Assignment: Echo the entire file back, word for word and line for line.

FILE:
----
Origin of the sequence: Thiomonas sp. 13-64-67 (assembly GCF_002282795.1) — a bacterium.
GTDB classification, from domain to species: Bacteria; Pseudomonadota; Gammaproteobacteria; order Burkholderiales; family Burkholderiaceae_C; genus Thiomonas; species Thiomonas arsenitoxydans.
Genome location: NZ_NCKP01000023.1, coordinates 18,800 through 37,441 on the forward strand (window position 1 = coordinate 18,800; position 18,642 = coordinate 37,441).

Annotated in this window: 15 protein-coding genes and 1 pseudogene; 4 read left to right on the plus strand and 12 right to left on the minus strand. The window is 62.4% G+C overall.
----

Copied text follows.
Origin of the sequence: Thiomonas sp. 13-64-67 (assembly GCF_002282795.1) — a bacterium.
GTDB classification, from domain to species: Bacteria; Pseudomonadota; Gammaproteobacteria; order Burkholderiales; family Burkholderiaceae_C; genus Thiomonas; species Thiomonas arsenitoxydans.
Genome location: NZ_NCKP01000023.1, coordinates 18,800 through 37,441 on the forward strand (window position 1 = coordinate 18,800; position 18,642 = coordinate 37,441).

Annotated in this window: 15 protein-coding genes and 1 pseudogene; 4 read left to right on the plus strand and 12 right to left on the minus strand. The window is 62.4% G+C overall.